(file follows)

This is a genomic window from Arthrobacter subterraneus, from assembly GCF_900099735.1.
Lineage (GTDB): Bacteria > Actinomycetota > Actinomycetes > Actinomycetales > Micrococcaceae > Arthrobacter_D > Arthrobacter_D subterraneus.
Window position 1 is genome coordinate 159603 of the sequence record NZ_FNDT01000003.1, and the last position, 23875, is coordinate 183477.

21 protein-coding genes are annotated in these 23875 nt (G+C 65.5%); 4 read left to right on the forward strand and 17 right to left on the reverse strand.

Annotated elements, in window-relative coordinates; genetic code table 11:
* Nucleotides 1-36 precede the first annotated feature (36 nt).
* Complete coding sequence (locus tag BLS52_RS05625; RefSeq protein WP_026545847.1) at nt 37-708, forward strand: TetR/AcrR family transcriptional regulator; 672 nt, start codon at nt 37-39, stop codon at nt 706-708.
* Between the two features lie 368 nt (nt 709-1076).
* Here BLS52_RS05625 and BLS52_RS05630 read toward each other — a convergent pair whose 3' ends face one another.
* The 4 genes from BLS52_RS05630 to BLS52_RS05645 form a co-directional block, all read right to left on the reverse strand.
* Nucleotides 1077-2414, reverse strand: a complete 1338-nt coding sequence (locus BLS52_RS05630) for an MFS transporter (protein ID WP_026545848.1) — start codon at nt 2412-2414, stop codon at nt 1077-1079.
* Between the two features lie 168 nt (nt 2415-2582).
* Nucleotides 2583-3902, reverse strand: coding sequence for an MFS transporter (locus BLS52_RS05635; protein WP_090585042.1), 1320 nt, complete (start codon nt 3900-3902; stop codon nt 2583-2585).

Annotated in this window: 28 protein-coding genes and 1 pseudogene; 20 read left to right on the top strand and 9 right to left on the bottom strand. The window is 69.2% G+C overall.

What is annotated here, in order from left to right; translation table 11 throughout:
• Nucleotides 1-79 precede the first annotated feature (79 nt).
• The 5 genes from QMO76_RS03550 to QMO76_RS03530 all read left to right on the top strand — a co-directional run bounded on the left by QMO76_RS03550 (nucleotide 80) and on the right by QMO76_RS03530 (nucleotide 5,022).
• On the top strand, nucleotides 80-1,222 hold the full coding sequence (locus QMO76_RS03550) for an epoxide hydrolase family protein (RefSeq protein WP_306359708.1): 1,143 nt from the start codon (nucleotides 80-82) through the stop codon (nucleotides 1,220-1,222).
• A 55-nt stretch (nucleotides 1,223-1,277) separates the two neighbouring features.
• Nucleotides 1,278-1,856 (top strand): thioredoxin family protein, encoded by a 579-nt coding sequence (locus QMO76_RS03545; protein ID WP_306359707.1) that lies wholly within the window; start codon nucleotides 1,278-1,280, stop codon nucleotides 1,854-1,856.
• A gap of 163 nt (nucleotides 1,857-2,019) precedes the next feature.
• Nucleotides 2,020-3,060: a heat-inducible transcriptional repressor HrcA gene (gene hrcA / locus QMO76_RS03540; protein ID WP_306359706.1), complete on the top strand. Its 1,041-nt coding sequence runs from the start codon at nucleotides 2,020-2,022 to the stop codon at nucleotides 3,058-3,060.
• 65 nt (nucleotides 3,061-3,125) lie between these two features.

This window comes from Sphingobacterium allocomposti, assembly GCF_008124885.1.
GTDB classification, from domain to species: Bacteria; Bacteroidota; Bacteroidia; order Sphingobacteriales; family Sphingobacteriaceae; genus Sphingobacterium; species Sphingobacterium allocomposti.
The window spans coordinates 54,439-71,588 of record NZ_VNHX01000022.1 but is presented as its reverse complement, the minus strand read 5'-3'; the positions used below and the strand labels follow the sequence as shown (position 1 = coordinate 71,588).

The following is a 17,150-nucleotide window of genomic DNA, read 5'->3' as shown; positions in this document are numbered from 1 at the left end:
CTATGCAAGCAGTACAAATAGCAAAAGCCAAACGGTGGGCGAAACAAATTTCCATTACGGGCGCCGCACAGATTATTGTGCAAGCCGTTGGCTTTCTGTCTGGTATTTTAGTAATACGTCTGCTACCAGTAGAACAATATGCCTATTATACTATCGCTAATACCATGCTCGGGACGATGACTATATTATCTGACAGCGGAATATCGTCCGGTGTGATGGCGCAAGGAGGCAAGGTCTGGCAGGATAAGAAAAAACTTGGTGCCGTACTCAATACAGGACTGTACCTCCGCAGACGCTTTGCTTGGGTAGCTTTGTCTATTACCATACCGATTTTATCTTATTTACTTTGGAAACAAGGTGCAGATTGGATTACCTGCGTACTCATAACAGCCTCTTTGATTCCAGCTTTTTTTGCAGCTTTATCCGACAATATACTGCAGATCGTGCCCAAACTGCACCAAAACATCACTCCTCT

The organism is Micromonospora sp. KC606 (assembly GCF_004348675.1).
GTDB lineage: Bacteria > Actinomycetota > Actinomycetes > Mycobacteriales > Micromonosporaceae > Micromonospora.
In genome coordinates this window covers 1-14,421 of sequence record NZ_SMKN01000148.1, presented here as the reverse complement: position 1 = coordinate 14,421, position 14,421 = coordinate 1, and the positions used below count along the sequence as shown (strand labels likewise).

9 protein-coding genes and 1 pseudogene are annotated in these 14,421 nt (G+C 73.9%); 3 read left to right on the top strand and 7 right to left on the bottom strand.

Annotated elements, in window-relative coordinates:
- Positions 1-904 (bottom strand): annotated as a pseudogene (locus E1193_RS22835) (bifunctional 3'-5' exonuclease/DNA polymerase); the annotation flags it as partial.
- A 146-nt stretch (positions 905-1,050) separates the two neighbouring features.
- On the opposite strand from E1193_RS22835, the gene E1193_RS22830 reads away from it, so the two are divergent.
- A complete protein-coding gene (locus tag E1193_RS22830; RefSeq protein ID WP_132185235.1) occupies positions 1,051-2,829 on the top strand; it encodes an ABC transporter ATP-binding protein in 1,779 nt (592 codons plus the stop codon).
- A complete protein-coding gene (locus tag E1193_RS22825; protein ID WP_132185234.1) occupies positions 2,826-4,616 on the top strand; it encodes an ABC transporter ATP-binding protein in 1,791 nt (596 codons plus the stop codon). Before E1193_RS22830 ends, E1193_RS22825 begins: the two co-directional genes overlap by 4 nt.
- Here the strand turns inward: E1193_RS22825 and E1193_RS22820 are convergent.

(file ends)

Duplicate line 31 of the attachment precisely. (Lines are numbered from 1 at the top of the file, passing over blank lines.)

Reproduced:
In genome coordinates this window covers 1-14,421 of sequence record NZ_SMKN01000148.1, presented here as the reverse complement: position 1 = coordinate 14,421, position 14,421 = coordinate 1, and the positions used below count along the sequence as shown (strand labels likewise).